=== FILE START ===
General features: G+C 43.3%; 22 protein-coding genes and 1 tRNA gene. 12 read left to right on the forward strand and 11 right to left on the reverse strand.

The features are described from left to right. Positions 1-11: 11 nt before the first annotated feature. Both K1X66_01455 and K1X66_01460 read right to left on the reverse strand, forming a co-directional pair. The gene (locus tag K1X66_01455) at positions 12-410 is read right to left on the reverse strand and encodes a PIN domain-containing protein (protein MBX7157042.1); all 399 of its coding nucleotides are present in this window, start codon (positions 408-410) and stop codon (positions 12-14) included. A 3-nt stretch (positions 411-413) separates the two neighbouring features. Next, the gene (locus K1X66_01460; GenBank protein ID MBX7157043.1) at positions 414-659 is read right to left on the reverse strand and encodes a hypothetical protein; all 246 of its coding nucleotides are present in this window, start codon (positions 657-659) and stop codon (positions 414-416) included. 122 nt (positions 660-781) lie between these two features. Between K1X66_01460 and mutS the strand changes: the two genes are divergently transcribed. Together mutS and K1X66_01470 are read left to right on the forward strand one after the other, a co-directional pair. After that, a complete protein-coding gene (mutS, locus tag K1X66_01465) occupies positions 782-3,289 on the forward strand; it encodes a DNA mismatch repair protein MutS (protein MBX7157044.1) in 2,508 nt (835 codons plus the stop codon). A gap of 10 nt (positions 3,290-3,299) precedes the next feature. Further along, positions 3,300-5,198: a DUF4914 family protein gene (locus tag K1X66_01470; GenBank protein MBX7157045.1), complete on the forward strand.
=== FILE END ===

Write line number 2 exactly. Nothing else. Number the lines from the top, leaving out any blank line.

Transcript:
The features are described from left to right. Positions 1-11: 11 nt before the first annotated feature. Both K1X66_01455 and K1X66_01460 read right to left on the reverse strand, forming a co-directional pair. The gene (locus tag K1X66_01455) at positions 12-410 is read right to left on the reverse strand and encodes a PIN domain-containing protein (protein MBX7157042.1); all 399 of its coding nucleotides are present in this window, start codon (positions 408-410) and stop codon (positions 12-14) included. A 3-nt stretch (positions 411-413) separates the two neighbouring features. Next, the gene (locus K1X66_01460; GenBank protein ID MBX7157043.1) at positions 414-659 is read right to left on the reverse strand and encodes a hypothetical protein; all 246 of its coding nucleotides are present in this window, start codon (positions 657-659) and stop codon (positions 414-416) included. 122 nt (positions 660-781) lie between these two features. Between K1X66_01460 and mutS the strand changes: the two genes are divergently transcribed. Together mutS and K1X66_01470 are read left to right on the forward strand one after the other, a co-directional pair. After that, a complete protein-coding gene (mutS, locus tag K1X66_01465) occupies positions 782-3,289 on the forward strand; it encodes a DNA mismatch repair protein MutS (protein MBX7157044.1) in 2,508 nt (835 codons plus the stop codon). A gap of 10 nt (positions 3,290-3,299) precedes the next feature. Further along, positions 3,300-5,198: a DUF4914 family protein gene (locus tag K1X66_01470; GenBank protein MBX7157045.1), complete on the forward strand.